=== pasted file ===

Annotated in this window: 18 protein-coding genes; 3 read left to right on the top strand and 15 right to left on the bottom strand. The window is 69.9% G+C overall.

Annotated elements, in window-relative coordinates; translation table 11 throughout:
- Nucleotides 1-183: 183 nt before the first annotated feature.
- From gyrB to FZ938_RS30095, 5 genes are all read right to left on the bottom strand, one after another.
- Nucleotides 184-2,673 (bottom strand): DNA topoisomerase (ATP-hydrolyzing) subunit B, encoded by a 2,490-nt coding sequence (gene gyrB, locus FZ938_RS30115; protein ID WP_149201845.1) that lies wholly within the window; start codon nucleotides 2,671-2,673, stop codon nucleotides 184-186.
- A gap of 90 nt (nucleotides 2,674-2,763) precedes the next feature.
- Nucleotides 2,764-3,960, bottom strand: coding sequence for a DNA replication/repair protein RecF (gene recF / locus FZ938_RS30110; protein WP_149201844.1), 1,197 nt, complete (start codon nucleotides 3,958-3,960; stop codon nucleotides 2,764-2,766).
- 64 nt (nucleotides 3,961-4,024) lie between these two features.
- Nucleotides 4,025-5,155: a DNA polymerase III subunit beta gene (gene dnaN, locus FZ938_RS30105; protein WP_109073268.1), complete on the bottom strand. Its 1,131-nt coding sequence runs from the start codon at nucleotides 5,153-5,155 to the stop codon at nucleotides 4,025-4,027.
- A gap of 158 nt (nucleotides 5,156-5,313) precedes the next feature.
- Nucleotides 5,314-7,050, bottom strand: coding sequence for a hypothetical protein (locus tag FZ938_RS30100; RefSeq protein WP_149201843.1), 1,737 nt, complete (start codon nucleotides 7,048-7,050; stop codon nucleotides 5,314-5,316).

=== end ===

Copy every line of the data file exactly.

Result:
Annotated in this window: 18 protein-coding genes; 3 read left to right on the top strand and 15 right to left on the bottom strand. The window is 69.9% G+C overall.

Annotated elements, in window-relative coordinates; translation table 11 throughout:
- Nucleotides 1-183: 183 nt before the first annotated feature.
- From gyrB to FZ938_RS30095, 5 genes are all read right to left on the bottom strand, one after another.
- Nucleotides 184-2,673 (bottom strand): DNA topoisomerase (ATP-hydrolyzing) subunit B, encoded by a 2,490-nt coding sequence (gene gyrB, locus FZ938_RS30115; protein ID WP_149201845.1) that lies wholly within the window; start codon nucleotides 2,671-2,673, stop codon nucleotides 184-186.
- A gap of 90 nt (nucleotides 2,674-2,763) precedes the next feature.
- Nucleotides 2,764-3,960, bottom strand: coding sequence for a DNA replication/repair protein RecF (gene recF / locus FZ938_RS30110; protein WP_149201844.1), 1,197 nt, complete (start codon nucleotides 3,958-3,960; stop codon nucleotides 2,764-2,766).
- 64 nt (nucleotides 3,961-4,024) lie between these two features.
- Nucleotides 4,025-5,155: a DNA polymerase III subunit beta gene (gene dnaN, locus FZ938_RS30105; protein WP_109073268.1), complete on the bottom strand. Its 1,131-nt coding sequence runs from the start codon at nucleotides 5,153-5,155 to the stop codon at nucleotides 4,025-4,027.
- A gap of 158 nt (nucleotides 5,156-5,313) precedes the next feature.
- Nucleotides 5,314-7,050, bottom strand: coding sequence for a hypothetical protein (locus tag FZ938_RS30100; RefSeq protein WP_149201843.1), 1,737 nt, complete (start codon nucleotides 7,048-7,050; stop codon nucleotides 5,314-5,316).